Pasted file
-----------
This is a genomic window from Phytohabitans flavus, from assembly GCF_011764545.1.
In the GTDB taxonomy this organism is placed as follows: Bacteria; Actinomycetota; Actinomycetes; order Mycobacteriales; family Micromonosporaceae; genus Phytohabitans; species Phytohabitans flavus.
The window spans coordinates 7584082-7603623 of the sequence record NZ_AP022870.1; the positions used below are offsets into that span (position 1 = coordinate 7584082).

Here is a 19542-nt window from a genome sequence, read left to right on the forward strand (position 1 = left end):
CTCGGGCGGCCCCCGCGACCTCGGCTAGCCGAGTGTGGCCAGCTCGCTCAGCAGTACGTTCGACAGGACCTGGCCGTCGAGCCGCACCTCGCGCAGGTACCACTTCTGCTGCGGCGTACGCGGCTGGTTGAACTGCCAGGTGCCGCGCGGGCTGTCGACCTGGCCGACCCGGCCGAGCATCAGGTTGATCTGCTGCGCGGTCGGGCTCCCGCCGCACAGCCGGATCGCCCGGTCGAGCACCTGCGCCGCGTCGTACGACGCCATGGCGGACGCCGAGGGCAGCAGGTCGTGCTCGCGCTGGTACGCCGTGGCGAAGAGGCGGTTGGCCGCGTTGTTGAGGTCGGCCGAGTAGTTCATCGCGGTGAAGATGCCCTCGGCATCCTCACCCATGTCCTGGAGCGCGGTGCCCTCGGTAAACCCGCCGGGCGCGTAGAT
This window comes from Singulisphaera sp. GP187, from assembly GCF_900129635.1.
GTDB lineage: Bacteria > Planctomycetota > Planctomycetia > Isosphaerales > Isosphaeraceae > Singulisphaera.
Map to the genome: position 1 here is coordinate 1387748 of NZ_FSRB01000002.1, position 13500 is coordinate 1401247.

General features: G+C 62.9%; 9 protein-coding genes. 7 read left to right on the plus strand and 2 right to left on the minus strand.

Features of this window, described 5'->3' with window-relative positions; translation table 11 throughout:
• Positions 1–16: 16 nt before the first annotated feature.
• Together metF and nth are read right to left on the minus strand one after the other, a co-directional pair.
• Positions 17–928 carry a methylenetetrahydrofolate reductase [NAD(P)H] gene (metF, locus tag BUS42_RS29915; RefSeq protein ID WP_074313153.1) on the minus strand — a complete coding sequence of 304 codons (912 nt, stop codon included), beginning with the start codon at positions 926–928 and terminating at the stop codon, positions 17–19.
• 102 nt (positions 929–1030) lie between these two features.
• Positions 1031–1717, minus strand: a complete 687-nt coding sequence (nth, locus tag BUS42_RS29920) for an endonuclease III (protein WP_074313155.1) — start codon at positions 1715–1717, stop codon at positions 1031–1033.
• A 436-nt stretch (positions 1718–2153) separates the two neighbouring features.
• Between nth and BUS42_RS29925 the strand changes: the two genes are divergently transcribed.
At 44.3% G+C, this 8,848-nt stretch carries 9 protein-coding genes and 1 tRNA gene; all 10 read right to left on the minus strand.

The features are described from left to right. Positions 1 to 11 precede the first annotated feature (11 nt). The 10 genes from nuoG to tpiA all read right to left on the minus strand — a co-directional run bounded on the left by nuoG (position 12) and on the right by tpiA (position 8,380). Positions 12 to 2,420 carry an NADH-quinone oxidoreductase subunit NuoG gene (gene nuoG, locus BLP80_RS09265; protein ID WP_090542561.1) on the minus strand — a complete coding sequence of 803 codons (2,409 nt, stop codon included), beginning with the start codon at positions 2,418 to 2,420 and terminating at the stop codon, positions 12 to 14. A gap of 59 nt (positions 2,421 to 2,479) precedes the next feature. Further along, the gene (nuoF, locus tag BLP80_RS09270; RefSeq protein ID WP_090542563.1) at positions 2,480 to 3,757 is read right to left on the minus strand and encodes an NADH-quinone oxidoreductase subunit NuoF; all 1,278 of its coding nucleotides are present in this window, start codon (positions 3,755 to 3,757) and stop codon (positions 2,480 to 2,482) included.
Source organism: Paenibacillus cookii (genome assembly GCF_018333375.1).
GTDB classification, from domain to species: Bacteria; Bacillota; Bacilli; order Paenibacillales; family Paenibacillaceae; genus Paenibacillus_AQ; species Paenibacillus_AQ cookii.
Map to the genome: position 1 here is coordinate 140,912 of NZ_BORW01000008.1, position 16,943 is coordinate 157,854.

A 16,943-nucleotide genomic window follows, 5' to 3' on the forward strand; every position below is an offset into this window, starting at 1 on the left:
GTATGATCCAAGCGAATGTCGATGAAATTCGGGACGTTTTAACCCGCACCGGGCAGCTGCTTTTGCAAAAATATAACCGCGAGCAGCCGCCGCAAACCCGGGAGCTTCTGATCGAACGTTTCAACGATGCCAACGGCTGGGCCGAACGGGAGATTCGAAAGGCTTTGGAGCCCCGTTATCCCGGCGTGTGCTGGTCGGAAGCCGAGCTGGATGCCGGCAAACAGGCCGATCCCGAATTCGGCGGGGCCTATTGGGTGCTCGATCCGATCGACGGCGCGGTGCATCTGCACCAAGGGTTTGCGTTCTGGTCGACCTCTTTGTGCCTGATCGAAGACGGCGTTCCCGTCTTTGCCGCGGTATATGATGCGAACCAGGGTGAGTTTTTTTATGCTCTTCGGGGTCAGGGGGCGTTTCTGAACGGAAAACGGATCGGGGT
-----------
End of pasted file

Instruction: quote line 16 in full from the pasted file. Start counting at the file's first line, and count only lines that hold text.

• A 436-nt stretch (positions 1718–2153) separates the two neighbouring features.